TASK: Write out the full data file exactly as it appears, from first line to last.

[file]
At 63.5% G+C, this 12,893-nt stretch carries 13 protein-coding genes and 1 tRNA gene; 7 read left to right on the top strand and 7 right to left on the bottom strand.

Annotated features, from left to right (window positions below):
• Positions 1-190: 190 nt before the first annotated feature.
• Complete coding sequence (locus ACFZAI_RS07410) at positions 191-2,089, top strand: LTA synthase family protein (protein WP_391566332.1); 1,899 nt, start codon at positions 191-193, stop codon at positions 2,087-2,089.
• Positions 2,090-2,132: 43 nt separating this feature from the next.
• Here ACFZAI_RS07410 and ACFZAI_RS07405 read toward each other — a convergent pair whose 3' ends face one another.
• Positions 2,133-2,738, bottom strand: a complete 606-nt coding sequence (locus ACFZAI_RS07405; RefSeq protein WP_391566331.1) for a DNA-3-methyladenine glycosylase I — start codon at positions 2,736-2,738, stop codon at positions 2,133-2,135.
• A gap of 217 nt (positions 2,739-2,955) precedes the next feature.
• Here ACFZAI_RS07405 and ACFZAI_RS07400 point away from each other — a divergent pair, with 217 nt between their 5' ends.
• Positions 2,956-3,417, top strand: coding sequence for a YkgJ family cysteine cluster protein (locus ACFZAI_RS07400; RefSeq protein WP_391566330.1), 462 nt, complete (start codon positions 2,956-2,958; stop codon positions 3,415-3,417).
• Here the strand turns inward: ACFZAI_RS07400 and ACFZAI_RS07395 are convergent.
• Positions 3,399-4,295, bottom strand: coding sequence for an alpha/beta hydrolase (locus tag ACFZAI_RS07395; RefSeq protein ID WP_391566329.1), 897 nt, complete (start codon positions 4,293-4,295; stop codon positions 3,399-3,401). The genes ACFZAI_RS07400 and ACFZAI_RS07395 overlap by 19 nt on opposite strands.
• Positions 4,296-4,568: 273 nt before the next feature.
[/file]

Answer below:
At 63.5% G+C, this 12,893-nt stretch carries 13 protein-coding genes and 1 tRNA gene; 7 read left to right on the top strand and 7 right to left on the bottom strand.

Annotated features, from left to right (window positions below):
• Positions 1-190: 190 nt before the first annotated feature.
• Complete coding sequence (locus ACFZAI_RS07410) at positions 191-2,089, top strand: LTA synthase family protein (protein WP_391566332.1); 1,899 nt, start codon at positions 191-193, stop codon at positions 2,087-2,089.
• Positions 2,090-2,132: 43 nt separating this feature from the next.
• Here ACFZAI_RS07410 and ACFZAI_RS07405 read toward each other — a convergent pair whose 3' ends face one another.
• Positions 2,133-2,738, bottom strand: a complete 606-nt coding sequence (locus ACFZAI_RS07405; RefSeq protein WP_391566331.1) for a DNA-3-methyladenine glycosylase I — start codon at positions 2,736-2,738, stop codon at positions 2,133-2,135.
• A gap of 217 nt (positions 2,739-2,955) precedes the next feature.
• Here ACFZAI_RS07405 and ACFZAI_RS07400 point away from each other — a divergent pair, with 217 nt between their 5' ends.
• Positions 2,956-3,417, top strand: coding sequence for a YkgJ family cysteine cluster protein (locus ACFZAI_RS07400; RefSeq protein WP_391566330.1), 462 nt, complete (start codon positions 2,956-2,958; stop codon positions 3,415-3,417).
• Here the strand turns inward: ACFZAI_RS07400 and ACFZAI_RS07395 are convergent.
• Positions 3,399-4,295, bottom strand: coding sequence for an alpha/beta hydrolase (locus tag ACFZAI_RS07395; RefSeq protein ID WP_391566329.1), 897 nt, complete (start codon positions 4,293-4,295; stop codon positions 3,399-3,401). The genes ACFZAI_RS07400 and ACFZAI_RS07395 overlap by 19 nt on opposite strands.
• Positions 4,296-4,568: 273 nt before the next feature.